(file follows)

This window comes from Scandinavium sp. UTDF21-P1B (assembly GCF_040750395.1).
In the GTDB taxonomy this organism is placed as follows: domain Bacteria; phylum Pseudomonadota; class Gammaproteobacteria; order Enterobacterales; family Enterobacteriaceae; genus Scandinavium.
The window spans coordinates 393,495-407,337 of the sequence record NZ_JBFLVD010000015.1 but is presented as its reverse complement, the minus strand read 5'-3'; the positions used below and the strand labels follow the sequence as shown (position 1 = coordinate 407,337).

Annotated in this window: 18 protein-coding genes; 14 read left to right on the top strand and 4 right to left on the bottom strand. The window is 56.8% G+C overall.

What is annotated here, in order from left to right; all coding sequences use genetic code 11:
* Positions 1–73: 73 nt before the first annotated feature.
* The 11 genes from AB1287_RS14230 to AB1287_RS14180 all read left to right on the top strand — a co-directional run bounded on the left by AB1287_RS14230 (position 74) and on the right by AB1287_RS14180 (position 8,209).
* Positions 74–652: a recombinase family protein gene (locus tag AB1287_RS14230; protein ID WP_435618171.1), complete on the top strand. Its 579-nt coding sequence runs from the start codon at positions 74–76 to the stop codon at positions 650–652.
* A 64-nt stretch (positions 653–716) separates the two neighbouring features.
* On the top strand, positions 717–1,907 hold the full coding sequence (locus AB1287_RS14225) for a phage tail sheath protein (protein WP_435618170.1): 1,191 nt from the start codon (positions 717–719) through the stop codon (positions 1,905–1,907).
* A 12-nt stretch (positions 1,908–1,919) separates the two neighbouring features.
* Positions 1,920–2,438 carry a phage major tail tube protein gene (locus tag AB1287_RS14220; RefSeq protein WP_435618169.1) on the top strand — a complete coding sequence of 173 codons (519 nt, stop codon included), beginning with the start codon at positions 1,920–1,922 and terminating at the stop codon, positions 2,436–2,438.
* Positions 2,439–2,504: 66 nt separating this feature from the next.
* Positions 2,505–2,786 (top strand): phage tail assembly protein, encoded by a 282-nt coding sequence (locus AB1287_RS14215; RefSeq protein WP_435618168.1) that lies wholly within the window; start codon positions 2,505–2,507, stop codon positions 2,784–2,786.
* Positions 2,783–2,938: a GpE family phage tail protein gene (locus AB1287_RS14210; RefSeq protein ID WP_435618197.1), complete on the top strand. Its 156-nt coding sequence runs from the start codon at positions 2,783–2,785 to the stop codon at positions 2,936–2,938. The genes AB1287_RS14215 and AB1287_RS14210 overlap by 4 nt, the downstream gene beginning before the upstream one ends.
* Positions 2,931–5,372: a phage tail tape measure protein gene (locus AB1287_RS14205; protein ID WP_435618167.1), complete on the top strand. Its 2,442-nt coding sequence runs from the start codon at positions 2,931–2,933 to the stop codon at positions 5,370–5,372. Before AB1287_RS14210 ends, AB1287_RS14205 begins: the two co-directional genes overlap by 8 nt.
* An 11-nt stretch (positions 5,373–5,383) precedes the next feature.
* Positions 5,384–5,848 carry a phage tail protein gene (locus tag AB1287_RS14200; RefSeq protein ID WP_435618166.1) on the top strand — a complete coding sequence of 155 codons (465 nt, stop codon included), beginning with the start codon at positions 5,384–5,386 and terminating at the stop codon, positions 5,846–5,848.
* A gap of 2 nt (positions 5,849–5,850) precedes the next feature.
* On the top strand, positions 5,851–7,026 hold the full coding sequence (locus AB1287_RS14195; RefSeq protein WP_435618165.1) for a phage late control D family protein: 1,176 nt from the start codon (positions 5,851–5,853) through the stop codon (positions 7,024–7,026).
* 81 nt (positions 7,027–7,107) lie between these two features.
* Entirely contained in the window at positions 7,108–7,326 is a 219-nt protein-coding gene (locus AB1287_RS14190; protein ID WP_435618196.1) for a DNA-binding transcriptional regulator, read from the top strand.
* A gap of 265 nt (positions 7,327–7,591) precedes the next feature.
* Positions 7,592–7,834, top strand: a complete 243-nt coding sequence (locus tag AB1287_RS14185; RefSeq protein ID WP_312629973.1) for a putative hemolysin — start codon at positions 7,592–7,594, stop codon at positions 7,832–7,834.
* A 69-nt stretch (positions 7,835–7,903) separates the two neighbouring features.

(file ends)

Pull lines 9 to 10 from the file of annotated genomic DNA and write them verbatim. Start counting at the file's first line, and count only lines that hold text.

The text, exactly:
* A 64-nt stretch (positions 653–716) separates the two neighbouring features.
* On the top strand, positions 717–1,907 hold the full coding sequence (locus AB1287_RS14225) for a phage tail sheath protein (protein WP_435618170.1): 1,191 nt from the start codon (positions 717–719) through the stop codon (positions 1,905–1,907).